Date of Award

Fall 2013

Degree Type

Masters Thesis

Degree Name

Master of Science (MS)


Criminal Justice


Criminal Justice, Forensic Science, and Security

Committee Chair

Kuppareddi Balamuragan

Committee Chair Department

Criminal Justice

Committee Member 2

Dean Bertram

Committee Member 2 Department

Criminal Justice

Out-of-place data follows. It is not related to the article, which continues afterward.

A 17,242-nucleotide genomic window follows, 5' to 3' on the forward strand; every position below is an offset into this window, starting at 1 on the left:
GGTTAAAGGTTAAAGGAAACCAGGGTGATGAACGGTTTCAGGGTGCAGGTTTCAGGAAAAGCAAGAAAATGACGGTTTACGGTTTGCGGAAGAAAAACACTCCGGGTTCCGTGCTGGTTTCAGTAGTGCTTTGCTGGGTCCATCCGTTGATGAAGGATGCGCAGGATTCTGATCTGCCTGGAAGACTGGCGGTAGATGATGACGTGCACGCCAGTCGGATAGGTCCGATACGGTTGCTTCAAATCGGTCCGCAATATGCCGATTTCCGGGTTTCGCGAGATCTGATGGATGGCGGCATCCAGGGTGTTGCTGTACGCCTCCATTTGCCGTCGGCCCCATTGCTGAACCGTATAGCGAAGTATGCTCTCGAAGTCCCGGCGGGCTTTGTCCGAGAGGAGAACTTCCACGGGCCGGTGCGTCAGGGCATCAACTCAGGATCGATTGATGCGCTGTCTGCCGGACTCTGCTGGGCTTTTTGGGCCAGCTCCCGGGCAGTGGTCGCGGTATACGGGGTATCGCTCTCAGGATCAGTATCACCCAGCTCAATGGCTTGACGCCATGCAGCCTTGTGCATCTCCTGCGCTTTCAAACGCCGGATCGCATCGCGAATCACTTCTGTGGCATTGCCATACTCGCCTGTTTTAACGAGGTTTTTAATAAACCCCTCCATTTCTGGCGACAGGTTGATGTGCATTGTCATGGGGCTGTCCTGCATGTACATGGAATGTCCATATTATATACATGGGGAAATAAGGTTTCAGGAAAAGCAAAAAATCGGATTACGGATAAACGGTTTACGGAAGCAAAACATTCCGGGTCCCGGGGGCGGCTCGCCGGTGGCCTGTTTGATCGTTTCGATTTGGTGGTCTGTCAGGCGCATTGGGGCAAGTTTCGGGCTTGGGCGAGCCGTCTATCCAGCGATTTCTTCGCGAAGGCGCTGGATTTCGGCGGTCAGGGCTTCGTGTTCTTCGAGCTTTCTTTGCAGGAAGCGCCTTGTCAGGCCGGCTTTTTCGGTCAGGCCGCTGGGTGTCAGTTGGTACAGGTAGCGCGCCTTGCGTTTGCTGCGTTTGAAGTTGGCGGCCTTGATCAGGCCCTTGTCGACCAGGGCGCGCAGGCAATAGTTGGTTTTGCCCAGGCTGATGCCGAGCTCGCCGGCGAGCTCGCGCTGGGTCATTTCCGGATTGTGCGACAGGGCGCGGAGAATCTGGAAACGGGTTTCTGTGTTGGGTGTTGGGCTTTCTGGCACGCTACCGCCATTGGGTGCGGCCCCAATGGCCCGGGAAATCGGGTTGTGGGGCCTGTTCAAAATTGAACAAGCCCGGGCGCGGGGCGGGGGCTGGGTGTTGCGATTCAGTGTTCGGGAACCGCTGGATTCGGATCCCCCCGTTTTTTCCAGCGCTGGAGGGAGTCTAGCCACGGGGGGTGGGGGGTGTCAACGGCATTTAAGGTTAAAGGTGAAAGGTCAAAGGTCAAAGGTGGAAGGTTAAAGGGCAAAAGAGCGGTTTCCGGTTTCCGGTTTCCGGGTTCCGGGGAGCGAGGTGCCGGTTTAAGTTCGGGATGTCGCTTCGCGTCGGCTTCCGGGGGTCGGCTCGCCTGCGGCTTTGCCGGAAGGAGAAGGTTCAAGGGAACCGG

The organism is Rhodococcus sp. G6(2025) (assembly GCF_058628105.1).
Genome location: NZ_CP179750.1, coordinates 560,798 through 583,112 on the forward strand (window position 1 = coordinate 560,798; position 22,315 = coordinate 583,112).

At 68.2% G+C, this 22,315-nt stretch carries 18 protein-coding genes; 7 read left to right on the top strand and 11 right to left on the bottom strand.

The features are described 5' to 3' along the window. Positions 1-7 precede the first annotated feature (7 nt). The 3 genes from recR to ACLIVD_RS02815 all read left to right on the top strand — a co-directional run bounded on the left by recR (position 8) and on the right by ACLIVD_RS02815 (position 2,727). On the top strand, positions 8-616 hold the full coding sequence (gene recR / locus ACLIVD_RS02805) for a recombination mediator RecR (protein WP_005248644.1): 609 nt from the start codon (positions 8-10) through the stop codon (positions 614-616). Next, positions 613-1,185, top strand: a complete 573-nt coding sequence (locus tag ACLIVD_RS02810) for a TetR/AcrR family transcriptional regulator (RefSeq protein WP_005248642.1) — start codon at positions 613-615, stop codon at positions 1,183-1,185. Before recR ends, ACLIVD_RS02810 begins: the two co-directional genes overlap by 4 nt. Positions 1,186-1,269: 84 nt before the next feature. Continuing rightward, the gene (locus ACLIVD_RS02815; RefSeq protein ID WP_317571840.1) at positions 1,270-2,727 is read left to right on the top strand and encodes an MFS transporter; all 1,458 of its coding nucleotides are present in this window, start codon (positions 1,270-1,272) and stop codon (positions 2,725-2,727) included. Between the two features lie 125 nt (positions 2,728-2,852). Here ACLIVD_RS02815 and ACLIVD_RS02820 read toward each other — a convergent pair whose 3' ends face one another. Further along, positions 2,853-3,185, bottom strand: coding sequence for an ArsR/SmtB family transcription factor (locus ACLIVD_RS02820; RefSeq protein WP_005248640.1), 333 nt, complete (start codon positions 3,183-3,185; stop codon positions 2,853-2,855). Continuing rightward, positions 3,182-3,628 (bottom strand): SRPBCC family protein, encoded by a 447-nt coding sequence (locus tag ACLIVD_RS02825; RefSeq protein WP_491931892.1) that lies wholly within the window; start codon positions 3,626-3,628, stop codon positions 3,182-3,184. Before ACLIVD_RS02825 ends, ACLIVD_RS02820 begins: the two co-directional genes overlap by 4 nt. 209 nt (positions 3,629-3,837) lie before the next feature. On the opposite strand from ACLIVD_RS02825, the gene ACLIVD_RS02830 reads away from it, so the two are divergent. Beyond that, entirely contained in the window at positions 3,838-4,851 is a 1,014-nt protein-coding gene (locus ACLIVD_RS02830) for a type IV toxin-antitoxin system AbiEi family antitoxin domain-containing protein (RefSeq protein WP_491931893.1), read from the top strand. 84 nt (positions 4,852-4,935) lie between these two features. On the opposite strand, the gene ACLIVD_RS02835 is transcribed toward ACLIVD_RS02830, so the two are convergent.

In order to convict the guilty or exonerate the innocent in criminal cases, it is crucial to reconstruct the crime scene and/or determine the nature of the crime. Identifying the different biofluids found at a crime scene can help shed light on these aspects of forensic casework. Recently, DNA methylation has been used as a means of identifying biological materials, as opposed to conventional protein/enzyme based methods. DNA methylation is the addition of a methyl group to the 5' carbon on a cytosine base (C), which is directly followed by a guanine base (G) and are called CpG sites. The "p" in the CpG stands for the phosphodiester bond which connects the two bases. The study of tissue-specific DNA methylation can serve as a means of identifying the source of a biofluid. Recently, it has been observed that epigenetic DNA methylation patterns are specific for individual tissues, suggesting tissue specific differential methylation patterns. This study was undertaken to determine the sensitivity of the tests used to study the methylation pattern. Three markers, namely USP49, DDX4, and DACTl that have already been successful in differentiating sperm from other biological materials, were chosen to test the sensitivity of these technologies. The DNA quantities of 50, 10, 5, 1, 0.5, and 0.1 nanograms were used for the sensitivity study. It is also important to determine whether the markers chosen to test the sensitivity of these technologies are human specific, or if the primers will cross react with non-human biological materials. Therefore, the three previously mentioned markers were studied for their species specificity. After bisulfite modification, PCR amplification, and pyrosequencing, it was concluded that these three markers were sensitive enougn for . forensic casework in varying degrees. The USP49 and DDX4 marker produced adequate sequencing profiles from at least five nanograms of DNA, without a second round of amplification. A second round of amplification produced readable results with samples as low as 0.1 to 0.5 nanograms in DNA quantity. The DACTl marker produced interpretable profiles with quantities as low as 0.1 to 0.5 nanograms without a second round of amplification. It was also observed that the human specific primers for each marker amplified some non-human samples, when tested against cat, dog, goat, cow, chicken, macaque, chimpanzee, and Erythrobacter and Pseydomonas bacterial samples.